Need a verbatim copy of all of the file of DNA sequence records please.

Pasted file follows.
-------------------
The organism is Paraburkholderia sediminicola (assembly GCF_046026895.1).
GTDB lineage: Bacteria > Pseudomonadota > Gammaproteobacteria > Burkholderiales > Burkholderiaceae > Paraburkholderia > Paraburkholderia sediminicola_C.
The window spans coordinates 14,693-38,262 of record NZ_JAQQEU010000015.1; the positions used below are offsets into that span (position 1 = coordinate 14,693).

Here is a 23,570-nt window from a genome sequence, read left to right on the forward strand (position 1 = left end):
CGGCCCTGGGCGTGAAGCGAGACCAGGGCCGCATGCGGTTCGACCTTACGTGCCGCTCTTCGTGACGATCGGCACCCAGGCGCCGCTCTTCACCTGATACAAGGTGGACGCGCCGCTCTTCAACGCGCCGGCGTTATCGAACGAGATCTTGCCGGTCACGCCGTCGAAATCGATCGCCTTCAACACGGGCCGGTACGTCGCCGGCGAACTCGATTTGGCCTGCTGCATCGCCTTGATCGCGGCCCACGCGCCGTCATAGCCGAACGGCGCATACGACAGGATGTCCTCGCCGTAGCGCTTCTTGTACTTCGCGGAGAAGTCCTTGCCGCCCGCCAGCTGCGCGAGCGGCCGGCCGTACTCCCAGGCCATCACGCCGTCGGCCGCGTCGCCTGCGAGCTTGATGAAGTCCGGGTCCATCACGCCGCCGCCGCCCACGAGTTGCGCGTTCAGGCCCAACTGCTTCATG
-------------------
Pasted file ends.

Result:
The organism is Paraburkholderia sediminicola (assembly GCF_046026895.1).
GTDB lineage: Bacteria > Pseudomonadota > Gammaproteobacteria > Burkholderiales > Burkholderiaceae > Paraburkholderia > Paraburkholderia sediminicola_C.
The window spans coordinates 14,693-38,262 of record NZ_JAQQEU010000015.1; the positions used below are offsets into that span (position 1 = coordinate 14,693).

Here is a 23,570-nt window from a genome sequence, read left to right on the forward strand (position 1 = left end):
CGGCCCTGGGCGTGAAGCGAGACCAGGGCCGCATGCGGTTCGACCTTACGTGCCGCTCTTCGTGACGATCGGCACCCAGGCGCCGCTCTTCACCTGATACAAGGTGGACGCGCCGCTCTTCAACGCGCCGGCGTTATCGAACGAGATCTTGCCGGTCACGCCGTCGAAATCGATCGCCTTCAACACGGGCCGGTACGTCGCCGGCGAACTCGATTTGGCCTGCTGCATCGCCTTGATCGCGGCCCACGCGCCGTCATAGCCGAACGGCGCATACGACAGGATGTCCTCGCCGTAGCGCTTCTTGTACTTCGCGGAGAAGTCCTTGCCGCCCGCCAGCTGCGCGAGCGGCCGGCCGTACTCCCAGGCCATCACGCCGTCGGCCGCGTCGCCTGCGAGCTTGATGAAGTCCGGGTCCATCACGCCGCCGCCGCCCACGAGTTGCGCGTTCAGGCCCAACTGCTTCATG